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Why being bored is essential to peace and creativity

Yesterday I got back into London at 7am after taking an overnight coach back from a long weekend in Paris. My creative career has seen some major changes recently (I’ve decided to self-manage for one and my revenue streams have shifted) and wanted to celebrate it by spending a long weekend away, by myself. In March of this year, I moved into my first flat with my partner and we have spent every day together since, which is such a joy but also something we are not used to and so stepping away was very much needed as a way to reflect. 

I was determined to not work during this long weekend. If I felt inspired, then I’d finish a song or two (which I did) plus I did record some content for TikTok but besides this I searched for boredom and inactivity I stayed with a great friend of mine in Pont Neuf who is a stylist and spent most mornings out of the house picking up garments and going to studios. This left me the mornings to myself for me to do as a pleased; to go for a stroll, talk to a seventy year old stranger on the terrasse of a corner café, to stare at the street art and sit under the sun. I also took the train out to Bois-Le-Roi (a wood area with a lake 30 minutes outside of Paris by train) with two friends to simply frolic around in nature, swim and look up at the sky as if we were five year olds again. 

What I found was that through being bored and searching for the simplistic, I was truly able to not only find peace but clarity. I was able to look at myself through a lens of hindsight even though I’d experienced all these changes only a week prior. It turned a weekend break into a creative and emotional retreat but not overbooking myself and even politely saying no to lunch with a few people simply as a means to search for solitude. 

This quote from life coach Zoe Mallet sums up the importance of boredom far better than I ever could:

‘[Boredom] creates an opportunity for the mind to be still and allows for our thoughts to wander freely. When we’re rushing around, focusing on projects, immersed in a creative lead and in meetings with expected outcomes, our minds are often busy, somewhat too focused – which doesn’t always allow a sense of freedom. You’re allowing your mind some breathing time, a time to catch up and refocus on the simple things.’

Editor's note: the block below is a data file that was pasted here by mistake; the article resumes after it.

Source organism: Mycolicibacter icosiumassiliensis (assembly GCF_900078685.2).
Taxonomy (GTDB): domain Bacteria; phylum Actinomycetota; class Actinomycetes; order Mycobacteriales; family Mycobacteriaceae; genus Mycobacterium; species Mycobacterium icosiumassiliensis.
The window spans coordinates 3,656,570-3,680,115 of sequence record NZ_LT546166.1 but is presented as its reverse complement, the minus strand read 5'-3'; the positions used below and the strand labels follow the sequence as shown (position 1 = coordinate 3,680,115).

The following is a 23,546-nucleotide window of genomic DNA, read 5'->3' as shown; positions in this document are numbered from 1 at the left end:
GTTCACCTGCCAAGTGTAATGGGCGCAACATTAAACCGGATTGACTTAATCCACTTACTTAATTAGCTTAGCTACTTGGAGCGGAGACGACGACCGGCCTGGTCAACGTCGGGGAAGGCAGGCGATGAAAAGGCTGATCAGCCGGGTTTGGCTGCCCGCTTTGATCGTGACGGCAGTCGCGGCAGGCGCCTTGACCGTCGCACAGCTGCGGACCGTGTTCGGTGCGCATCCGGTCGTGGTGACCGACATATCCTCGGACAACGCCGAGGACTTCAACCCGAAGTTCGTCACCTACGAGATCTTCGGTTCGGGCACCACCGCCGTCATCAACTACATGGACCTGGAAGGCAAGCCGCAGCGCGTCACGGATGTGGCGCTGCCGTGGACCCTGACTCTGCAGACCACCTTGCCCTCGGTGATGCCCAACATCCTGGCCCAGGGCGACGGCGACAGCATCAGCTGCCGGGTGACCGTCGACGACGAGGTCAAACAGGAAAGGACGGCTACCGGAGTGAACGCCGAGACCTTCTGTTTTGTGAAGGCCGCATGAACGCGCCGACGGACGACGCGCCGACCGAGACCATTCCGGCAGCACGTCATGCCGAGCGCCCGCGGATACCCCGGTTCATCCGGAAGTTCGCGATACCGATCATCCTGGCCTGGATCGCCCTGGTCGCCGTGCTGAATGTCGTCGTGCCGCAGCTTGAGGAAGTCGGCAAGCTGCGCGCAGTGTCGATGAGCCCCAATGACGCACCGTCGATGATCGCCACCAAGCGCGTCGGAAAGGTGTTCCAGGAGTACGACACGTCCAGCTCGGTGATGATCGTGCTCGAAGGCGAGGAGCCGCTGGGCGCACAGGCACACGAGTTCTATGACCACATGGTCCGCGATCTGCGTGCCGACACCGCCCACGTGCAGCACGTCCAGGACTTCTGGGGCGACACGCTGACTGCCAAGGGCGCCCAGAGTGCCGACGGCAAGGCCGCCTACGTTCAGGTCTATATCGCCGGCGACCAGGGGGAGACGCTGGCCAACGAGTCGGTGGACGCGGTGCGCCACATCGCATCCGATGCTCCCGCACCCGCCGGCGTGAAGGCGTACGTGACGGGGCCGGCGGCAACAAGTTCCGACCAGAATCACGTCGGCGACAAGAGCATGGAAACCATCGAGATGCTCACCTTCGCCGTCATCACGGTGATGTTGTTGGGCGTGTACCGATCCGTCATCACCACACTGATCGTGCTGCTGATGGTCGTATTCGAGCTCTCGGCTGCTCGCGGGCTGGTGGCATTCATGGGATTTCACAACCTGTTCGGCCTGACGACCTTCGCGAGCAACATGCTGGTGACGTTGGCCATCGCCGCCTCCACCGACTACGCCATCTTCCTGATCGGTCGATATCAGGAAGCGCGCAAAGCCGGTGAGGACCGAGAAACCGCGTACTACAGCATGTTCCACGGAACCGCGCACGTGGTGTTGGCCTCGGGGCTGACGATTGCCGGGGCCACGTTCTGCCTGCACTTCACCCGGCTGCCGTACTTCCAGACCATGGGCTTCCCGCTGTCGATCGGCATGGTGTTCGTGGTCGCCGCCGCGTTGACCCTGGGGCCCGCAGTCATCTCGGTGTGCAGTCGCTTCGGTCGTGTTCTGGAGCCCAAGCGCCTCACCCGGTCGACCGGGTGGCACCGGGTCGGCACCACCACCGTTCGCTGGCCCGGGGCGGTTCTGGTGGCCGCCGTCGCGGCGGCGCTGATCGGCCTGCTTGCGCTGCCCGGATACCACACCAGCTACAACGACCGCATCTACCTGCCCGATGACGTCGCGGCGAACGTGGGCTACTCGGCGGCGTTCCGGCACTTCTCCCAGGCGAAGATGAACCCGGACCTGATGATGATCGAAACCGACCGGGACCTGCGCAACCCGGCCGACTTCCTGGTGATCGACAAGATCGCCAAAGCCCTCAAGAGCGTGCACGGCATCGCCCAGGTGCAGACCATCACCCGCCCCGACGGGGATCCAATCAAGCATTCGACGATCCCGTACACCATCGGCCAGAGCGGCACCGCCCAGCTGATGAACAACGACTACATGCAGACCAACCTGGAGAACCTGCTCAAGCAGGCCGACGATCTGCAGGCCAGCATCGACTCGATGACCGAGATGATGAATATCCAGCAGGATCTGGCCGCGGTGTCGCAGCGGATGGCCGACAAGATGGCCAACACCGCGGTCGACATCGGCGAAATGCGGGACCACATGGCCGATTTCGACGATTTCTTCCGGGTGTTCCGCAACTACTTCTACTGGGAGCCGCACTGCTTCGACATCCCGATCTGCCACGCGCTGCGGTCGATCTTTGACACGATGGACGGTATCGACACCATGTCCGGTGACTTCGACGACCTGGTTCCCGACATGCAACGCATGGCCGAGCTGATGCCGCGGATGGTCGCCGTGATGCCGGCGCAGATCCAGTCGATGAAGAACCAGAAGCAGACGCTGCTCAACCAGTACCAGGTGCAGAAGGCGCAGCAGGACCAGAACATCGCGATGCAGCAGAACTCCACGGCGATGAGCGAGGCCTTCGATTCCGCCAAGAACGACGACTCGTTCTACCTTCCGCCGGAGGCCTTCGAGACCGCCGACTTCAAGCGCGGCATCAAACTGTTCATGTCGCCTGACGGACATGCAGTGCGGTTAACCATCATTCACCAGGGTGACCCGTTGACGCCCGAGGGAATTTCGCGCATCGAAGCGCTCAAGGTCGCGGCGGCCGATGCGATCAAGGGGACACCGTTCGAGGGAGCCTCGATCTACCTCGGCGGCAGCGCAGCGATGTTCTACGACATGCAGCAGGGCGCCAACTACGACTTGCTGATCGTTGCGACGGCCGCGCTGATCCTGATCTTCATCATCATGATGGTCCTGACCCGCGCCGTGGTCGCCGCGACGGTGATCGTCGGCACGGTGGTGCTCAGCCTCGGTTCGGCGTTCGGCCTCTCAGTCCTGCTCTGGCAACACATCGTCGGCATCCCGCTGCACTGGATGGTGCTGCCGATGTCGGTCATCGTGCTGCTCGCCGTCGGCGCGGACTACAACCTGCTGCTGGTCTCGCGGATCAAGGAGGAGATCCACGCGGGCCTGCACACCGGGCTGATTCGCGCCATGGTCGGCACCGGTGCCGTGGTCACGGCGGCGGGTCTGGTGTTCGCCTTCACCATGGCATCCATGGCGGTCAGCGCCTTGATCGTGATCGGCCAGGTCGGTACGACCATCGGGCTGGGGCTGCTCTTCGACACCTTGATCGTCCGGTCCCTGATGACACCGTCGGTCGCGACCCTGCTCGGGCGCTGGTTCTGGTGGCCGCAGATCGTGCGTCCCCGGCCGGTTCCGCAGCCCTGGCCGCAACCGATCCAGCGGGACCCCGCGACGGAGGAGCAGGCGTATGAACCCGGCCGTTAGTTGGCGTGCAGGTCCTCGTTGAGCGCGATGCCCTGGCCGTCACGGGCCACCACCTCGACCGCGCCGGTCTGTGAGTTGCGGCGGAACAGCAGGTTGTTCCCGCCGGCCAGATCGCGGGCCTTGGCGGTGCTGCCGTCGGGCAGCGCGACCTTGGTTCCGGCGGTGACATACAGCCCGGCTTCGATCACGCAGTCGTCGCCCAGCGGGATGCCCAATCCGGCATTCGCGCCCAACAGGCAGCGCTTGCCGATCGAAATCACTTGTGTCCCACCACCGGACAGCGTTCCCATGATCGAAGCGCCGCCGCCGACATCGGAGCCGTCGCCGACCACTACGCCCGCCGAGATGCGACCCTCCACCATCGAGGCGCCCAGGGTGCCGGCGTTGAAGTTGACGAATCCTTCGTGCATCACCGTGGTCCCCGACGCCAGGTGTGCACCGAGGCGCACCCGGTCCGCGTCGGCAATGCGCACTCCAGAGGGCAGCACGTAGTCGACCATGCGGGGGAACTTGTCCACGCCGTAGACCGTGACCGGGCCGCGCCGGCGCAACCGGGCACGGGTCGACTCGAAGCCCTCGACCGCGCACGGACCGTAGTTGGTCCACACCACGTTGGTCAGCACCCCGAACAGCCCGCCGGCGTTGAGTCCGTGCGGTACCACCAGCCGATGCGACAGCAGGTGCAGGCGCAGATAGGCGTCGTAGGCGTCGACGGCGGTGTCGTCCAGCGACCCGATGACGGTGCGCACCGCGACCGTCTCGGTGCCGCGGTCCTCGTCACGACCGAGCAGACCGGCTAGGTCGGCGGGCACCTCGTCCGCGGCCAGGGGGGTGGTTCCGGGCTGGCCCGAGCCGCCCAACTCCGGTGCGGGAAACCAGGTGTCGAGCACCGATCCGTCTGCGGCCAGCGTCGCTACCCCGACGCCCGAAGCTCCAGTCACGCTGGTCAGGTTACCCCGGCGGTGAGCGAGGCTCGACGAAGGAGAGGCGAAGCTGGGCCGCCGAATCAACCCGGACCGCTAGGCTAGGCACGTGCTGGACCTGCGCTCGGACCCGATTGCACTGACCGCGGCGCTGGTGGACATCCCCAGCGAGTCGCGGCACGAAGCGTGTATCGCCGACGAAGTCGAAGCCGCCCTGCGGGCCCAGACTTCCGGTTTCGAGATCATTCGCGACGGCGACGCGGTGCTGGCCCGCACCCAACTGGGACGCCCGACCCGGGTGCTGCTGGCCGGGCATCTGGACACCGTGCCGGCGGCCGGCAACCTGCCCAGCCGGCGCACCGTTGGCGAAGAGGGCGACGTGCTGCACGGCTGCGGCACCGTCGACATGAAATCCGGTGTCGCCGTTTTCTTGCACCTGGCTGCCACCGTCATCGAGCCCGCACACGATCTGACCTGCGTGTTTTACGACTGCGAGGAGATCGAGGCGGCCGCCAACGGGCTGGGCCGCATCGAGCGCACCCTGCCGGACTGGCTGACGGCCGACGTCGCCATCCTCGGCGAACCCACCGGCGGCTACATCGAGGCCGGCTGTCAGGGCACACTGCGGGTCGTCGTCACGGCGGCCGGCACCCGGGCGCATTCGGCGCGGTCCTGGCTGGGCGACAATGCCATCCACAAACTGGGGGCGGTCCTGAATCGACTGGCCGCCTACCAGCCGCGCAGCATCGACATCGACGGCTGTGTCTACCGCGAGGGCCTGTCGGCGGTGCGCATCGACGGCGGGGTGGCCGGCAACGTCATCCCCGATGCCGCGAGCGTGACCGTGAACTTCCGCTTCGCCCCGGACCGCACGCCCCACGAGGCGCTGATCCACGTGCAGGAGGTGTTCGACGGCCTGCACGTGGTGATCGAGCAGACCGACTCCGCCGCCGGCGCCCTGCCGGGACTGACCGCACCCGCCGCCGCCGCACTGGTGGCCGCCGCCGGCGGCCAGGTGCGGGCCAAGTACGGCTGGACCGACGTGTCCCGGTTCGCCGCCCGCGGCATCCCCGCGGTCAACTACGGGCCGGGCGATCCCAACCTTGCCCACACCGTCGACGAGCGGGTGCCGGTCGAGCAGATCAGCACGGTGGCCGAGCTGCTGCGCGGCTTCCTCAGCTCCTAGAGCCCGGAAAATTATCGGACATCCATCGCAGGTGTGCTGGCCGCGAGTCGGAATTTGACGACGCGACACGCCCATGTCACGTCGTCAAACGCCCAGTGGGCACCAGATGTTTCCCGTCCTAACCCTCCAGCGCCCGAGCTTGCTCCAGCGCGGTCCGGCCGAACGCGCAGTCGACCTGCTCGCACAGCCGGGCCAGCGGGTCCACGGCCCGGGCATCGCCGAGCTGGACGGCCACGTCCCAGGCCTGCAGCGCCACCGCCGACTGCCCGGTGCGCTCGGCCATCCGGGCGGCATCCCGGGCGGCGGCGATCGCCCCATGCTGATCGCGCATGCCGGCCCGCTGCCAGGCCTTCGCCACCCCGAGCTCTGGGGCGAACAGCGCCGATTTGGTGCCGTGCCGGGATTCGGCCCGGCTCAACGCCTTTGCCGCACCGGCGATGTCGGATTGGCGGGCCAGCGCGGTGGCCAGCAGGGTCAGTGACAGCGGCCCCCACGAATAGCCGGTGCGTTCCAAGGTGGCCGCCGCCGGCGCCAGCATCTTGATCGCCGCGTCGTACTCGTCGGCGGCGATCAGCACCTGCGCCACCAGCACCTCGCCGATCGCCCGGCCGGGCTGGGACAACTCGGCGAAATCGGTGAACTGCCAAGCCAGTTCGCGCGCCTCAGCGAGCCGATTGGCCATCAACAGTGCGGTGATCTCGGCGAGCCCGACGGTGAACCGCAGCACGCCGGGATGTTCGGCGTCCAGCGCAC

Zoe Mallet

There were many takeaways from my trip to Paris, but searching for boredom and solitude was the main thread that ran throughout. Here are some ways I intend to implement that same feeling into my daily routine as a creative freelancer juggling multiple projects and jobs. 

  1. Carve out the time for boredom.
    From now on, I will be sure to give myself at least one and a half days off a week and most evenings. I intend to approach time management in a way that fits as much as possible between 10am and 7pm 4 days a week, then 11am and 4pm two days a week. On those evenings, I will use that as social time off (drinks with friends, gigs etc) and I will dedicate an entire day per week as time to shut off and be bored. This could be going for a walk in a large park or taking a £10 return train to Brighton either by myself or with a friend or partner. Splitting boredom time with yourself and a significant other is also important as a way to gain perspective on both your professional and personal life. 
  2. Let go of expectations
    When truly bored we shouldn’t be frustrated. We aren’t seeking a type of boredom that is anxious about an email and sitting twiddling their thumbs waiting for a reply. No, we are seeking a childlike boredom, a calm sense of inactivity that allows the mind to wonder and ponder. You never know how this state will manifest itself in your creative work throughout the rest of that week. 
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